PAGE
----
In this bestselling book, Adams basically defines corporate culture; telling us many things we already know yet doing so in a fashion that is brilliantly funny. His explanation for the craziness of business today is a simple one: People are idiots, which is something I've been saying that for years. Adams includes himself among the idiot population. We all do stupid things from time to time, and those who do more stupid things than others wind up in corner offices with windows and a secretary while the majority of folks toil away in their sensory deprivation chambers (or cubicles). Adams explains the nature of this beast we call the workplace, illustrating his points with the help of over 400 Dilbert cartoons and reinforcing even the most seemingly inane assumptions he makes with actual case reports of real people who have written to him of their own experiences.
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3 of 3 people found the following review helpful
By A Customer
Format:Paperback
A great book ! If you believe that only in your company people without a brain achieve the top management positions, reading this book you'll discover that you share a common problem. This book will let you know about management, human resources, conventions, quality programs: basically it'll teach you about stupidity and things that produce nothing. The most hilarious things are true e-mails from real people. After this book you'll know that "...you're not the only one in the Dilbert Principle...".
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5.0 out of 5 stars So real it is scary 7 July 2005
By bernie VINE VOICE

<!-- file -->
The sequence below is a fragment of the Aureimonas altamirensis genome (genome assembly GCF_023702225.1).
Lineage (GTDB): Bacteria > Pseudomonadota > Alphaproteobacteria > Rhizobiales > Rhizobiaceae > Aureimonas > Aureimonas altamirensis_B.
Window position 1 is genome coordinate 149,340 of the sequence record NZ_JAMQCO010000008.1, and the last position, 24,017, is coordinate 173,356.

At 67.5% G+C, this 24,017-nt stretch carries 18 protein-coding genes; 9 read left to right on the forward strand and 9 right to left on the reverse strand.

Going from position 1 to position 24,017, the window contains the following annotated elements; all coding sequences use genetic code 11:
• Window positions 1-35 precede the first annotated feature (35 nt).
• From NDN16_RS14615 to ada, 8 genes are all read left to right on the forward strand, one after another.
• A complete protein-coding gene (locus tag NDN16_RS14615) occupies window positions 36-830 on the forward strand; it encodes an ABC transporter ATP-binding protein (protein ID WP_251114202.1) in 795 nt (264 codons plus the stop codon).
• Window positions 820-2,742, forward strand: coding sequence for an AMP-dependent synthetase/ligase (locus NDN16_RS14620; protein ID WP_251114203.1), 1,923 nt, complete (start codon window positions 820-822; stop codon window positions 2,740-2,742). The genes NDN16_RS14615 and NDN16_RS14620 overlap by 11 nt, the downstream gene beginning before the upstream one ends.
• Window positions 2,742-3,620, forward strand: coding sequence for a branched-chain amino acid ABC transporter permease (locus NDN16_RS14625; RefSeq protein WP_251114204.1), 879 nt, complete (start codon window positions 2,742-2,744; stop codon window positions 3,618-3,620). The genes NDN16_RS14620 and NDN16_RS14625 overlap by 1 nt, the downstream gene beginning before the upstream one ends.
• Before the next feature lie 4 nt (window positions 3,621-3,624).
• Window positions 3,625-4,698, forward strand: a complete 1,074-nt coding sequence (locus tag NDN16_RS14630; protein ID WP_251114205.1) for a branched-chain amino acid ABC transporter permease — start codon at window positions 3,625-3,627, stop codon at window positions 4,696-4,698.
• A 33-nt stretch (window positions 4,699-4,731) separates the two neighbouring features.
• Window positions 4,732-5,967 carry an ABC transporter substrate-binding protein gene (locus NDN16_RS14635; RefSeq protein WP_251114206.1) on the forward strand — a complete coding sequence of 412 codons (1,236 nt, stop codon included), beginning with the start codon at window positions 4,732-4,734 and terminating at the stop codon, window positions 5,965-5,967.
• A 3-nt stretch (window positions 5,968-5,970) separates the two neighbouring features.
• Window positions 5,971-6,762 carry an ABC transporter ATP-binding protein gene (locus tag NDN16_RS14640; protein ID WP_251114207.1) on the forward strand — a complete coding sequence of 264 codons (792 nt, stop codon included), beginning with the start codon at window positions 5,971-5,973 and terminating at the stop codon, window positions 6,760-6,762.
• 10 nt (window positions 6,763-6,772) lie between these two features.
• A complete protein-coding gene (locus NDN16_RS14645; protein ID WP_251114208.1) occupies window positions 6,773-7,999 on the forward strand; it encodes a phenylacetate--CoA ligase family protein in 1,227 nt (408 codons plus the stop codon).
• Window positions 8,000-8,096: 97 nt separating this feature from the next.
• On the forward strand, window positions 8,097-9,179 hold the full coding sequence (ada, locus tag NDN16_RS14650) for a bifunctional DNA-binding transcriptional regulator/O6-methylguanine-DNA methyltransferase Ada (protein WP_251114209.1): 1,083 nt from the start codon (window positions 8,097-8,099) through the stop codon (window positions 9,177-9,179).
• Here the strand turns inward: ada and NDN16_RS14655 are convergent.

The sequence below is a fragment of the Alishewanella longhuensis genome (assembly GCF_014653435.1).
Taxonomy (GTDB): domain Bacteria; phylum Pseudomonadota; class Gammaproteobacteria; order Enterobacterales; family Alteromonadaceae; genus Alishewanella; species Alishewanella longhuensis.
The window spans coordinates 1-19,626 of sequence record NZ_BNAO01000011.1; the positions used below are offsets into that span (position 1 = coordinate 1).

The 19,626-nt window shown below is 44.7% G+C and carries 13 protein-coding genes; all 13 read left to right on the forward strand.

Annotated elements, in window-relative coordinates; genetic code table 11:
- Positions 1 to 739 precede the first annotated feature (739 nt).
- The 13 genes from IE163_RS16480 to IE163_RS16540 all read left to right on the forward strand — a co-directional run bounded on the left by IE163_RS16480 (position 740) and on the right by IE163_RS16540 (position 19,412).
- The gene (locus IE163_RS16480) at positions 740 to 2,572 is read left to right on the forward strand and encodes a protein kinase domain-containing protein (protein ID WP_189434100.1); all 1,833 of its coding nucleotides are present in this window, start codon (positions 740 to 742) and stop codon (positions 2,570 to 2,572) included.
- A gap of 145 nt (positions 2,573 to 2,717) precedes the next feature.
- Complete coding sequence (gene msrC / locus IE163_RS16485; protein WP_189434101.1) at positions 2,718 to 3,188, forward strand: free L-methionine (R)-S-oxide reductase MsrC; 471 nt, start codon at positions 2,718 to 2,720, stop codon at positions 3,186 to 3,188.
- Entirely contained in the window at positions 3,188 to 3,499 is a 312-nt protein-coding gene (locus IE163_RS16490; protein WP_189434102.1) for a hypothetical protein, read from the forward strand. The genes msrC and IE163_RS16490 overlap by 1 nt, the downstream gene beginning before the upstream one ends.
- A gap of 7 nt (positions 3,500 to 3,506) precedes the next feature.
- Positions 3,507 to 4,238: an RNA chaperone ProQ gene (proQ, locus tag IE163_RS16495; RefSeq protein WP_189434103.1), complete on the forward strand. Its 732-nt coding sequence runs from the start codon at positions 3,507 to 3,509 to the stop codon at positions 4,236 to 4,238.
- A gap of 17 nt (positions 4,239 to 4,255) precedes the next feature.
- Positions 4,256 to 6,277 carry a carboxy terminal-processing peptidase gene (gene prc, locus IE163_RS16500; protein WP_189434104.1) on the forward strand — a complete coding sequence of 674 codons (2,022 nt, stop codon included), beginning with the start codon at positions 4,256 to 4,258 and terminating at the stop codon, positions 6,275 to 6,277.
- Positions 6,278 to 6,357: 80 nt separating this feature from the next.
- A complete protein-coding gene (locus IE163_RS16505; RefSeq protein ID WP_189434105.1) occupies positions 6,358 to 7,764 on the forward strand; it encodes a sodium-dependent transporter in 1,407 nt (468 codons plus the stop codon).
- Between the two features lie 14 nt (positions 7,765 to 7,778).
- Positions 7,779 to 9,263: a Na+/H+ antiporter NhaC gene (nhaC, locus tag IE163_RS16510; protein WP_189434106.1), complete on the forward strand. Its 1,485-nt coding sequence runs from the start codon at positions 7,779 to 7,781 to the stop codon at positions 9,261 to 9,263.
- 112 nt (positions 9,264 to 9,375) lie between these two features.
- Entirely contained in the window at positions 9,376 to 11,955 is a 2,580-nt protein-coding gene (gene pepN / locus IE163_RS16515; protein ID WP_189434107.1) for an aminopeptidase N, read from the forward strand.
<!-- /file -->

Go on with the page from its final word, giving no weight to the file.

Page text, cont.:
Format:Paperback
This book is so real that it is scary. You can tell that Scott Adams has spent time. His description of cube life is still relevant today.
I have been trying to justify the Peter Principle and could not make it fit but after reading this book all things became clear. It is impossible to keep a straight face in meetings with out seeing the different types of personalities doing their thing. I can even anticipate what they are going to say and the reactions.
Usually as most books and movies you recognize everyone but yourself. The most obnoxious person will laugh at his stereotype or just not get the point when it comes to movies and books. However this book is scary in the fact that I could see myself when Scott was describing engineers. And it took a little while to realize what he was talking about the ringing device that knows when to break your concentration.
I am going to leave a copy on QA's desk.
MY next must read is "Dogbert's Top Secret Management Handbook"
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5.0 out of 5 stars Out Loud Funny 2 Aug 2007
By Mr. William Oxley VINE VOICE
Format:Paperback
An absolute classic book which is so true to life. This book is part comically stories and part cartoon sketches.

The cartoon strip character Dilbert recreates the office environment to a tee. The musings of Scott Adams are brilliant.

Once you become a Dilbert fan then you will be hooked for life.
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5.0 out of 5 stars L.O.L. Genius! 1 April 2014
Format:Paperback|Verified Purchase
you WILL recognise somebody in this book, or else you have been living in a cave in
the Andes. Very well observed commentary on office politics, human interaction, personalities,
AND cartoons!! whats not to like?
and funny
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3.0 out of 5 stars Good book 30 Nov 2013
By pau
Format:Paperback|Verified Purchase
I haven't read it all yet (and maybe I'll never do it). It is funny. A book to read when you don't have any other thing to do.